Bad Buildings: Buildings With Balls
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Bad Buildings: Buildings With Balls

Vancouver Central Public Library photo by lindn.
Bad Buildings has always looked around this town of ours and bemoaned its lack of architectural cojones. For the most part, our buildings are safe, functional and dull (Four Seasons Centre, we’re looking at you).
Now and again, though, we’ve been graced (or cursed) with real bursts of boldness—risky designs that challenge the monotone drabness that pervades our built environment. The question is, though, is it enough just to be bold? Is different for its own sake really a worthy end goal?
We would say not. We cast our minds to several examples, here and away, and often shudder at the grandiosity of such gestures, which ring empty and hollow past first rubbernecking blush (we often think of Vancouver’s Central Public Library, above, built by Moshe Safdie in the 90s, as the consummate Canadian example: A structure so in love with its forced metaphor—rather obviously, a Roman Coliseum, meant to evoke Classical learning, never mind the fact that coliseums were the site of bloodbaths, not book-learnin’—that it becomes laughable).
But our judgment ends here. Why? Because we want you to decide this week. We’re offering up five bold buildings here in our home town, and want you to choose if they’re bad or not. What follows is undeniably envelope-pushing; whether they’re just bold or not is up to the jury—i.e., you—to decide.

OCAD photo by plismo.

1. The New Addition to the Ontario College of Art and Design

Will Alsop

Just a few years old, this crayon box in the sky was, at its inception, heralded as daringly whimsical by some, and frivolous junk by others. Whichever camp you fall in, you’ve got to admit, it’s got balls. No doubt on that one. But does it have anything else? What will OCAD look to our eyes in 20, 30, 40 years—a landmark, or a dorky, try-hard eyesore?

2. The ROM Crystal

Daniel Libeskind

Bad Buildings is on the record for our deep disappointment at the execution of this structure (glass, Danny, not siding—remember???). But its cojones, especially in staid old Toronto, mere blocks from Yorkville, staid old Toronto’s personal playground/theme park, can’t be questioned.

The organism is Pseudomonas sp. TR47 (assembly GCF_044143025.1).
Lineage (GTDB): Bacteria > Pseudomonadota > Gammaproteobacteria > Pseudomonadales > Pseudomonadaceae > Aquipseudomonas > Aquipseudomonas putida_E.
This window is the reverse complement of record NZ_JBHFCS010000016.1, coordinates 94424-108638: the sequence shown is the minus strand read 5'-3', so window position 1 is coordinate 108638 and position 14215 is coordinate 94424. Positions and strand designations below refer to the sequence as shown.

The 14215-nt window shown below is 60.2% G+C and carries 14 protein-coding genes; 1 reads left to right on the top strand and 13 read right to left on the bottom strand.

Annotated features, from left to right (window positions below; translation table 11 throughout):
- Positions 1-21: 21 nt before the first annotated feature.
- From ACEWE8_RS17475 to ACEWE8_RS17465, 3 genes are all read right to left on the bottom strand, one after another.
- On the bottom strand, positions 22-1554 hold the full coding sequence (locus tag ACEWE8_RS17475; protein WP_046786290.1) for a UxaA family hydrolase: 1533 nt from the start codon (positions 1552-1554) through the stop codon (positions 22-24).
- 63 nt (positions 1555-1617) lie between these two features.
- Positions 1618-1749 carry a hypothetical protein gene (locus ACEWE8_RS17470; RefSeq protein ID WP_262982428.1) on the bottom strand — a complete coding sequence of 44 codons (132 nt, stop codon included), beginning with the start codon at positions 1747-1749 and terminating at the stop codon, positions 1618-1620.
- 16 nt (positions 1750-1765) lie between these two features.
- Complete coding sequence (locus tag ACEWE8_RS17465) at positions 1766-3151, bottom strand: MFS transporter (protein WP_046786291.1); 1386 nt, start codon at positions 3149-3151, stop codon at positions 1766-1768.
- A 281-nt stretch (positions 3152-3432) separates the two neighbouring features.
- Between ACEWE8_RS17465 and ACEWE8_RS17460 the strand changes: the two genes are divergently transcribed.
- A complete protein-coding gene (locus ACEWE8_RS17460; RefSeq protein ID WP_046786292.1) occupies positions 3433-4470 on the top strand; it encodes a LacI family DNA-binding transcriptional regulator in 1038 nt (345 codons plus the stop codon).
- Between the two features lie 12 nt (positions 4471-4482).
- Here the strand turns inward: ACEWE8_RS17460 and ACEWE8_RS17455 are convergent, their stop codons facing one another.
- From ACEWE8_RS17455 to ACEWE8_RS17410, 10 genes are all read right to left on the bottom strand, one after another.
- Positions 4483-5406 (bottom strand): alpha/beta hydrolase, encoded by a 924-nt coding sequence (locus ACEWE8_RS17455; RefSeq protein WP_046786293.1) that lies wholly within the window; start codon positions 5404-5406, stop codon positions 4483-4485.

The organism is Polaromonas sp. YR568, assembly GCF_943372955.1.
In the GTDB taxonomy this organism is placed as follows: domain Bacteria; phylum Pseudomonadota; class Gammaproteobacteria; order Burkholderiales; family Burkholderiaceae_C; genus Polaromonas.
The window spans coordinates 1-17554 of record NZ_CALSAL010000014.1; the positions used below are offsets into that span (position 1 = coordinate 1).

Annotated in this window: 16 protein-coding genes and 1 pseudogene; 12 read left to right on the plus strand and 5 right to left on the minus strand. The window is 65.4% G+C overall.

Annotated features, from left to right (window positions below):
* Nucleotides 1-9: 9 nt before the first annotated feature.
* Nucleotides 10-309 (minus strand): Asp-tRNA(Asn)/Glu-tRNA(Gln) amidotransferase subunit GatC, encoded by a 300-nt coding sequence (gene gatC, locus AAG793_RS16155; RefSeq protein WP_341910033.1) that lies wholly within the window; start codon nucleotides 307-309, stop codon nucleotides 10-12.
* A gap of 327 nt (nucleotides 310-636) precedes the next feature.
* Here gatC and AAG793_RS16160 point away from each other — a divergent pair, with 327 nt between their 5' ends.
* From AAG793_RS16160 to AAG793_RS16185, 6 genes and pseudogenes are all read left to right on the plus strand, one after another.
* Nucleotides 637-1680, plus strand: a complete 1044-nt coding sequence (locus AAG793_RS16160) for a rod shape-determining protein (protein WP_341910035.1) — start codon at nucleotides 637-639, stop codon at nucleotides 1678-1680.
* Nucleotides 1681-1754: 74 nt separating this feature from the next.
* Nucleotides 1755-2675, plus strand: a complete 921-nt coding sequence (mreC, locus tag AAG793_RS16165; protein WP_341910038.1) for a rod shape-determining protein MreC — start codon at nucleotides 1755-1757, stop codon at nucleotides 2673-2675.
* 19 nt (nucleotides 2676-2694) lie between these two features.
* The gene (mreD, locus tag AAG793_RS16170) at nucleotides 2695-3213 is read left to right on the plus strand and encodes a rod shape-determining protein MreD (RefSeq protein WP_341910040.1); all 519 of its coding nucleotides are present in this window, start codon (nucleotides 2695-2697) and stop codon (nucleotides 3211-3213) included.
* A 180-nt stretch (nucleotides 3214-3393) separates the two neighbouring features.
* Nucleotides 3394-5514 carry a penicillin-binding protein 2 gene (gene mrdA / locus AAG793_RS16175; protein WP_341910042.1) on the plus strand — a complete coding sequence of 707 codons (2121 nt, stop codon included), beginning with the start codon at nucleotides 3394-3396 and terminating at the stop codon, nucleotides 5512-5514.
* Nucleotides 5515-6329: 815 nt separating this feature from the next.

Crystal photo by Swisscan

New City Hall photo by neuroticjose.

3. New City Hall

Viljo Revell, 1965

For many, New City Hall, a Finnish import, signaled the beginning of a brilliant (and sadly, brief) era of challenging architecture. With its curving forms and expansive (some say way, way too expansive) signature plaza, Nathan Philips Square, it suggested a very Modern shift for Toronto the Good. We abandoned it fairly quickly, in favour of cheap, early-80s quick fixes, alas, but New City Hall stands as perhaps its most significant symbol.

4. Graduate House, University of Toronto

Morphosis Architects, 2000

U of T underwent an architectural renaissance in the early part of this decade, led largely by then-Dean of the school of architecture, Larry Richards. Perhaps the most controversial of them was Graduate House, for which the university commissioned hotshot L.A. architect Thom Mayne, principal of the firm Morphosis. Mayne put a challenge forth to the campus community, and the city at large. Daring? No question. Ballsy? Uh, yeah. But we’ve heard some other words for it, too.

Graduate House photo by randysodandy.
CBC Broadcast Centre photo by amy allcock.

5. CBC Broadcast Centre

Hamann/Scott Associates Architects in joint venture with John Burgee Architects Inc and Philip Johnson, 1993

We call it the monolith—a candy-coloured cube that houses most of the CBC’s operations (and, since downsizing, a bunch of non CBC-related tenants, too). We’ve heard others—namely those that work inside it—call it the Borg cube. However you may choose to describe it, a full-block-sized hulk with a 10-storey internal atrium is not architecture as usual in this town—and especially not in the midst of a recession, as was the case when it was built.